Shortly after Microsoft Bing launched in 2009, researchers at the Berkman Center for Internet & Society found that the search engine was enforcing “safe search” in a number of countries, including across the whole of the Middle East and North Africa (or as Microsoft erroneously called the region at the time, the “Arabian countries”). In a paper entitled Sex, Social Mores and Keyword Filtering: Microsoft Bing in “Arabian Countries” [PDF], the researchers claimed that Microsoft was filtering “Arabic and English keywords that could yield sex- or LGBT-related images and content.”1 As a result of the paper, Microsoft pulled back the censorship in certain places and corrected their laughable mislabeling of the region.

Six years later, it seems the censorship is back. Users in some Arab countries2—as well as a handful of other locales—who attempt to search for such a keyword receive a message that reads: “Your country or region requires a strict Bing SafeSearch setting, which filters out results that might return adult content. To learn more about SafeSearch requirements in your country or region, see How Bing Delivers Search Results.”

William S. Burroughs' famous book is among the content censored by Bing

Clicking on that link leads to a page with a long explanation that, at bottom, states (emphasis is mine):

Bing categorizes certain countries as strict markets. In these strict markets, we might restrict the display of adult content (as locally defined), and because of the local customs, norms, and laws, we might limit SafeSearch settings only to "strict." Set to "strict," SafeSearch filters the display of explicit search results in images, videos, and text. Markets that are limited to "strict" include:

  • China

  • India

  • Indonesia

  • Korea

  • Malaysia

  • Middle East

  • Singapore

  • Thailand

  • Turkey


In other words, while in some cases Microsoft may limit search due to legal requests, in other cases, it does so because someone at the company has decided what the local norms or customs of a given country are. This is obviously problematic: Microsoft is going above and beyond the legal requirements of at least some of the countries in the region. Neither Egypt nor Lebanon, for example, block most sexual content or require intermediaries to do so.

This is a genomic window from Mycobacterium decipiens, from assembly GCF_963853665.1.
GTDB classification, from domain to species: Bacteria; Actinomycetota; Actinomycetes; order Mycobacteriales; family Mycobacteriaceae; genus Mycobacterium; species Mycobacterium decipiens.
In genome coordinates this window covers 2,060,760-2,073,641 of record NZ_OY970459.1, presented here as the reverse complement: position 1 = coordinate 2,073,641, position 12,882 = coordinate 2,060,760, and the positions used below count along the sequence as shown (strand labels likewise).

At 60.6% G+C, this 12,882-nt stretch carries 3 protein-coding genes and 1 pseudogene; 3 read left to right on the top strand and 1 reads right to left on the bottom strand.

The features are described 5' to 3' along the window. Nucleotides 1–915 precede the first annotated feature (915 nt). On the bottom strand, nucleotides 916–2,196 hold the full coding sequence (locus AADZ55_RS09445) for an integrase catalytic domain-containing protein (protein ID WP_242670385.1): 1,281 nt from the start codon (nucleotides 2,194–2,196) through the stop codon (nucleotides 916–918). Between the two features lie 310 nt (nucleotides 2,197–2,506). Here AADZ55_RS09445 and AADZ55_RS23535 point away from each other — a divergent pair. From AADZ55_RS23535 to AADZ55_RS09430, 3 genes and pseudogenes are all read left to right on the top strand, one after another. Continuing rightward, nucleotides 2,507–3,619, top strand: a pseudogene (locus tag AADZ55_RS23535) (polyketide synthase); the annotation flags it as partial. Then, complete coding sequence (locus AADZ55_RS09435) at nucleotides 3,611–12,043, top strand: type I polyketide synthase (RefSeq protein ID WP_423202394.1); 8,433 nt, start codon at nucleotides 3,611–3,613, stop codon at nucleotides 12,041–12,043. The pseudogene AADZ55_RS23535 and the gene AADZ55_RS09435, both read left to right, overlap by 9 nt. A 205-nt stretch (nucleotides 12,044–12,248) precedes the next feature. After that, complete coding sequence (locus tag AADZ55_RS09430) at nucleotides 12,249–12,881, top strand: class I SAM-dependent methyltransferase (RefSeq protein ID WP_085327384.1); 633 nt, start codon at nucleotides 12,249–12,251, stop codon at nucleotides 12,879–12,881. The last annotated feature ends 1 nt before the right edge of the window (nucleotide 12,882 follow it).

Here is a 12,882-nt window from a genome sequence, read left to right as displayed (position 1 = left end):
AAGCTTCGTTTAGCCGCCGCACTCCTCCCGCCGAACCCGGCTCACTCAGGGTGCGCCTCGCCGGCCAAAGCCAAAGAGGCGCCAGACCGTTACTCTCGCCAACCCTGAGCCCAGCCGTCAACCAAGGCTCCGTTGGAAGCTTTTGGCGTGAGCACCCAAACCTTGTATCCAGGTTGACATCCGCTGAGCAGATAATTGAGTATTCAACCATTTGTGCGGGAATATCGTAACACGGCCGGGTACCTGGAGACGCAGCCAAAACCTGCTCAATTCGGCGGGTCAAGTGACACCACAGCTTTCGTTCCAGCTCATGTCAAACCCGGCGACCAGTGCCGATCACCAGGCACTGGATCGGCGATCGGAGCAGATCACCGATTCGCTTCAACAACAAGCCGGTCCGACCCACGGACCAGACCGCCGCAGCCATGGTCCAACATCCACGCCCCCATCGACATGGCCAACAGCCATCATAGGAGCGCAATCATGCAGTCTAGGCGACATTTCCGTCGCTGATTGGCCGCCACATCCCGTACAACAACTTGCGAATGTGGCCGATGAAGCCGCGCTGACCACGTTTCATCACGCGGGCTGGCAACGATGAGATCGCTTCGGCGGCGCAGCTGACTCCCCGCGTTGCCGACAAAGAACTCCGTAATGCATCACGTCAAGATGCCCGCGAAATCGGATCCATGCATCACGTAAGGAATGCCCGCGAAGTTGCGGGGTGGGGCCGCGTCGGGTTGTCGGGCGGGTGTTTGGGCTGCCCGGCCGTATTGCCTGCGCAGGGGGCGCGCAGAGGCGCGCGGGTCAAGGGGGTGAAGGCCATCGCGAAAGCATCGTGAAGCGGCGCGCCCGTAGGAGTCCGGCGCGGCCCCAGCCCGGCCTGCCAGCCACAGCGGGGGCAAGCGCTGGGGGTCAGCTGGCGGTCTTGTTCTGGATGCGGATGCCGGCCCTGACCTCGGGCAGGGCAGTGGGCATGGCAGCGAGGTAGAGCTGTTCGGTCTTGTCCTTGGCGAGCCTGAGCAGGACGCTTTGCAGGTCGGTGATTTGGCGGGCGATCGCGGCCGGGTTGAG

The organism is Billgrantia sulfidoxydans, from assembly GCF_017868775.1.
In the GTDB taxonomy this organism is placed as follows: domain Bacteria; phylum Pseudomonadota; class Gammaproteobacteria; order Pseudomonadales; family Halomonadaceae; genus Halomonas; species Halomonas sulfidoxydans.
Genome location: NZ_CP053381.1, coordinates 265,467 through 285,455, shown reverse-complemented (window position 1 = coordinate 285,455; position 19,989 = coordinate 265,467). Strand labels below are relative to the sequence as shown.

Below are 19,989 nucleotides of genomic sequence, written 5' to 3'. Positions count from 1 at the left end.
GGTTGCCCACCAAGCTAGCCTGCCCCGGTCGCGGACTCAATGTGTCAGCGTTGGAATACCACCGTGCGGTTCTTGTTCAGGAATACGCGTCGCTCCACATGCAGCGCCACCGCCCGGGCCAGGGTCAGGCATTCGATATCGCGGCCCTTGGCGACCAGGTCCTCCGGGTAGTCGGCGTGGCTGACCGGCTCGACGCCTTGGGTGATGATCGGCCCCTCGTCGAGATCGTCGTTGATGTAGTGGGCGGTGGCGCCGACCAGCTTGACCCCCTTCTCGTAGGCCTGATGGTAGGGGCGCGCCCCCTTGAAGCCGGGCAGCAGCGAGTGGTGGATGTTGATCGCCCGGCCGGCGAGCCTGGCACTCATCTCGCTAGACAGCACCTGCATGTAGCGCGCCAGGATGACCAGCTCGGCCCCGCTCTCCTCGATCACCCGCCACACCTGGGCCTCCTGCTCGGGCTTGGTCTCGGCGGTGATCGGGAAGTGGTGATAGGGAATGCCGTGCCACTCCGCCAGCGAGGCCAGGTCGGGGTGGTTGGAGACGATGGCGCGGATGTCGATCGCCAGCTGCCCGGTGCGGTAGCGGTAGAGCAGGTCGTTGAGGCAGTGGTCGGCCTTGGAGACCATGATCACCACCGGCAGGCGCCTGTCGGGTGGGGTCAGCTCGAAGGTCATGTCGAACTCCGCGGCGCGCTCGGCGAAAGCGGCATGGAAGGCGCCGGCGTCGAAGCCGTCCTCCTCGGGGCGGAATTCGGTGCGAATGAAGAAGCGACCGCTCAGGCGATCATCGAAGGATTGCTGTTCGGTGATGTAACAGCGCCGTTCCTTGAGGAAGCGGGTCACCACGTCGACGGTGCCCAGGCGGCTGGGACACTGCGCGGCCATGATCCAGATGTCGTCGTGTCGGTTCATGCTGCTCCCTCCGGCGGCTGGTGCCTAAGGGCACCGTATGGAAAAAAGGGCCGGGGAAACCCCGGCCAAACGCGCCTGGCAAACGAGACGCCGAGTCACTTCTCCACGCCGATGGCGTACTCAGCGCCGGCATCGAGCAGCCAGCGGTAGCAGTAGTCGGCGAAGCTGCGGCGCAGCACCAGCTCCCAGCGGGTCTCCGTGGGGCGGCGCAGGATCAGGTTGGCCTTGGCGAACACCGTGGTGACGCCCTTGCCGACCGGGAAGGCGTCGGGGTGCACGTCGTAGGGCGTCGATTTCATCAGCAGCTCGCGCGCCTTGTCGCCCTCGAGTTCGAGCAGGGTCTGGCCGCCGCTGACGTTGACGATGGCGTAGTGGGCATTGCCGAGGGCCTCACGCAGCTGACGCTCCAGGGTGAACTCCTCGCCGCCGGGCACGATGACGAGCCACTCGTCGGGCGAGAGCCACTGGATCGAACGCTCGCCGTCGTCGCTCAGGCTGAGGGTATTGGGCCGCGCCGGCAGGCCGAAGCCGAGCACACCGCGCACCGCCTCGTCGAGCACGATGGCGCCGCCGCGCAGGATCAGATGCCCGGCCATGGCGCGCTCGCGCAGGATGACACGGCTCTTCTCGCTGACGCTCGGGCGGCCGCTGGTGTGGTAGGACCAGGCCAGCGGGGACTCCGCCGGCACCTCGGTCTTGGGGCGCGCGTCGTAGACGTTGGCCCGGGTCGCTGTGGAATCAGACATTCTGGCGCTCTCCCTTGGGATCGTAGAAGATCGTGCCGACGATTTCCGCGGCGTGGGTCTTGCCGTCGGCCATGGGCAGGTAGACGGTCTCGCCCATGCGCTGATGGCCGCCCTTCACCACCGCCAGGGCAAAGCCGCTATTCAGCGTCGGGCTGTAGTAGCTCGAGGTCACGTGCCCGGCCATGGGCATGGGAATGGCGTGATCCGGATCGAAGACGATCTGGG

What Microsoft appears to be doing is blocking content based on the requirements of the strictest countries in the region. Or as Cory Doctorow put it in an e-mail: 

If indeed the House of Saud—for example—demands a high degree of network censorship, then MSFT is acting as a agent of Wahhabism, enforcing the autocratic dictates of a repressive regime against its neighbors simply because they can't be bothered to lift a finger not to.

While a Microsoft representative told me that users in those countries can simply change their market location in their user settings, they shouldn’t have to. There is absolutely no excuse for a company—particularly one that has made commitments to free expression by being a founding member of the Global Network Initiative—to regulate speech beyond that which is required.

  • 1. I provided research assistance to the authors.
  • 2. North African countries Morocco and Tunisia, at least, appear to be exempt.